Intel's Thunderbolt 3 is the Holy Grail of USB Type-C specifications. It does all that Type-C 3.1 can do plus handle 40Gbps of data making it ideal for external GPUs (eGPUs) as its data transfer is four times that of the USB 3.1 standard. Because of that speed we're also now seeing Thunderbolt 3 external drives, which results in dramatic increase in the rate of data transfers (see my Dell Thunderbolt 3 review).
So, why didn't Microsoft include it with Surface Book 2 or Surface Go? The problem is much more complicated than simple omission by choice, but rather a technical one too.
Surface Book 2 relies on Intel's i7-8650U processor, which has a maximum number of 12 PCIe lanes. When you allocate those by ports – four for Surface Connect port, four for Surface Cover Connector (for GPU and keyboard), and four the SSD and Type-A port, well, you run out of room for the four lanes needed for Thunderbolt 3.
Surface Go uses the lower-end Pentium 4415Y which only features ten PCIe lanes, and, as far as I know, does not have an option for a Thunderbolt 3 component on the board anyway.
The bottleneck for Microsoft arises from its usage of the Surface Connect port for power and data and Intel's limitation for its Coffee Lake/Kaby Lake Intel U-series processors.
Where things get interesting is Intel's latest refresh to its 8th generation Core processors – dubbed "Whiskey Lake" – bumps support for PCIe lanes from twelve to sixteen in the U-series line. That makes the new Core i7-8565U not only 400Mhz faster, but able to support more PCIe devices. (Despite Intel dropping royalty costs, however, the Thunderbolt 3 controller for Whiskey Lake is still an extra component and not yet built in. That means the cost will have to passed on to the consumer.)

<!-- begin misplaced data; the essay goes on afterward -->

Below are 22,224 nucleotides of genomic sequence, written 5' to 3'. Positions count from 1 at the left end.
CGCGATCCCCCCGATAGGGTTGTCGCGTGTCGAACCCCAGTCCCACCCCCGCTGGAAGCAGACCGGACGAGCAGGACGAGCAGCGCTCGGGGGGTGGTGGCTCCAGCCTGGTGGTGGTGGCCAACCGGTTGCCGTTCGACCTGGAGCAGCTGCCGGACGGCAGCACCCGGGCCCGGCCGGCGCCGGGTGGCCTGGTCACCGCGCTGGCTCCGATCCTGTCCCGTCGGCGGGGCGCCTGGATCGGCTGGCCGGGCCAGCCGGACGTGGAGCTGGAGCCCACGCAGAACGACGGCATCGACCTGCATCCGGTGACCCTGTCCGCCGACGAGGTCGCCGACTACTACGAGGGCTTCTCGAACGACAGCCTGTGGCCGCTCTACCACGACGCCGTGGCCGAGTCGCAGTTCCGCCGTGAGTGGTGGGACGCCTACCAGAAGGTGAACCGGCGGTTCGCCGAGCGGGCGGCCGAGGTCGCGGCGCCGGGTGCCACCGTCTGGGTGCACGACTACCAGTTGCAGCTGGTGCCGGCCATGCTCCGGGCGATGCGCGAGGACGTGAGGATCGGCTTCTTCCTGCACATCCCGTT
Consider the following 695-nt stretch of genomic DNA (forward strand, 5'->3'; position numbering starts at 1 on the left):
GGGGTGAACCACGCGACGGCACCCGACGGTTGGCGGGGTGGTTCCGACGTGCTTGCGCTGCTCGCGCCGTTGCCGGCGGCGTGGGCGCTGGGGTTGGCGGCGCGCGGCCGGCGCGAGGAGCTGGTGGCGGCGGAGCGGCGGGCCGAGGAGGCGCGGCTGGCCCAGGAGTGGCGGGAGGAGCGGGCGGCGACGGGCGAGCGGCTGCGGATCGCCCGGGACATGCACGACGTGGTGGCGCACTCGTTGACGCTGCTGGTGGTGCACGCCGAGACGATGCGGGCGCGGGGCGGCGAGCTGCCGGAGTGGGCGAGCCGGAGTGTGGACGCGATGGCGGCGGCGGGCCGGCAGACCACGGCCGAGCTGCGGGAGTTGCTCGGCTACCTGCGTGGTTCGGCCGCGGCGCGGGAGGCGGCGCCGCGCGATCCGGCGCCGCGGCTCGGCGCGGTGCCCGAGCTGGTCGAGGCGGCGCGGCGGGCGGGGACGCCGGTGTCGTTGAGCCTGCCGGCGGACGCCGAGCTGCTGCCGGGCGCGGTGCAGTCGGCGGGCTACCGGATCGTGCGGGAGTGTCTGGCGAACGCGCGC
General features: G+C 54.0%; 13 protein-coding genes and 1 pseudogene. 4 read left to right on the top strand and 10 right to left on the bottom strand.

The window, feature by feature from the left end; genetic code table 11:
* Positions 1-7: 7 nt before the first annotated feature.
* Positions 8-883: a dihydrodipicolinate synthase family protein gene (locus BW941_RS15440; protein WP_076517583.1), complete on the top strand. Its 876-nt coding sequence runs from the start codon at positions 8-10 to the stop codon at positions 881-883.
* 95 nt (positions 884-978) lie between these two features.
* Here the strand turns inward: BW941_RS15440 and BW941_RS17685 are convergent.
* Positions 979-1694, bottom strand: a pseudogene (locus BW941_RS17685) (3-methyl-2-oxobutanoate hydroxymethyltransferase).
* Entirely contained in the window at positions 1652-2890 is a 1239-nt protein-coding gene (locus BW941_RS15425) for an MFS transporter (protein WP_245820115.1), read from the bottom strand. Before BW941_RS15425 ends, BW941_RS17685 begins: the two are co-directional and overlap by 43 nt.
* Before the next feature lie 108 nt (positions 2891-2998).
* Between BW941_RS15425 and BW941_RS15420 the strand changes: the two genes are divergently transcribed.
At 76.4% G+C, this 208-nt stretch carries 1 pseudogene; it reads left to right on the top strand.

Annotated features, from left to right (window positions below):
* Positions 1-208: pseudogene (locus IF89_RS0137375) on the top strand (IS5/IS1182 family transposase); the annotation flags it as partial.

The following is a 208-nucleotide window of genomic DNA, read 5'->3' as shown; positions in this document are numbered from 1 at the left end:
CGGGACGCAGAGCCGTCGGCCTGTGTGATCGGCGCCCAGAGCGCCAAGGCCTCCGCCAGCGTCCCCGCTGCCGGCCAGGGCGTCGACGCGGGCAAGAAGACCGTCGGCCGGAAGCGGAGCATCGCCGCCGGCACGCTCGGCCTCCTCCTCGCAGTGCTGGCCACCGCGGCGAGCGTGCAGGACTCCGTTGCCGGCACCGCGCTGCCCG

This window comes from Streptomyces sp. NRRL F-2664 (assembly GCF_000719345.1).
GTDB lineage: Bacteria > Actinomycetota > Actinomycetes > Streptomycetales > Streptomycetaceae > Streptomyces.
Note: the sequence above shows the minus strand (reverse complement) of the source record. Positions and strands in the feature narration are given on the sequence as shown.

In theory, if Microsoft announces new a Surface Pro and Surface Laptop (and maybe even Surface Book) with Whiskey Lake Intel processors it can finally keep the Surface Connect port and get a fully spec'd Type-C port with Thunderbolt 3 because of that change.
Hope springs eternal
The timing for Whiskey Lake processors is October and November, which lines up nicely with Microsoft's event on October 2.
Whether all of this happens remains to be seen, but at the very least a USB 3.1 Type-C port is very likely for refreshed Surfaces, but there is a possibility here for Thunderbolt 3 too.
If that happens, the Surface line may finally be what we all want it to be, and Microsoft's premium PC line will be future-proofed for many years. Just as importantly, I can stop leaving my Surface Laptop and Surface Pro home when I travel because they can't do as much as laptops from HP, Dell, or Lenovo.
Did Microsoft learn its lesson, and will Intel's refreshed U-series processor line save the day? Tune into Windows Central on October 2 to find out. I'm as curious as you.
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Daniel Rubino is the Editor-in-chief of Windows Central, head reviewer, podcast co-host, and analyst. He has been covering Microsoft since 2007 when this site was called WMExperts (and later Windows Phone Central). His interests include Windows, laptops, next-gen computing, and for some reason, watches. Before all this tech stuff, he worked on a Ph.D. in linguistics, watched people sleep (for medical purposes!), and ran the projectors at movie theaters because it was fun.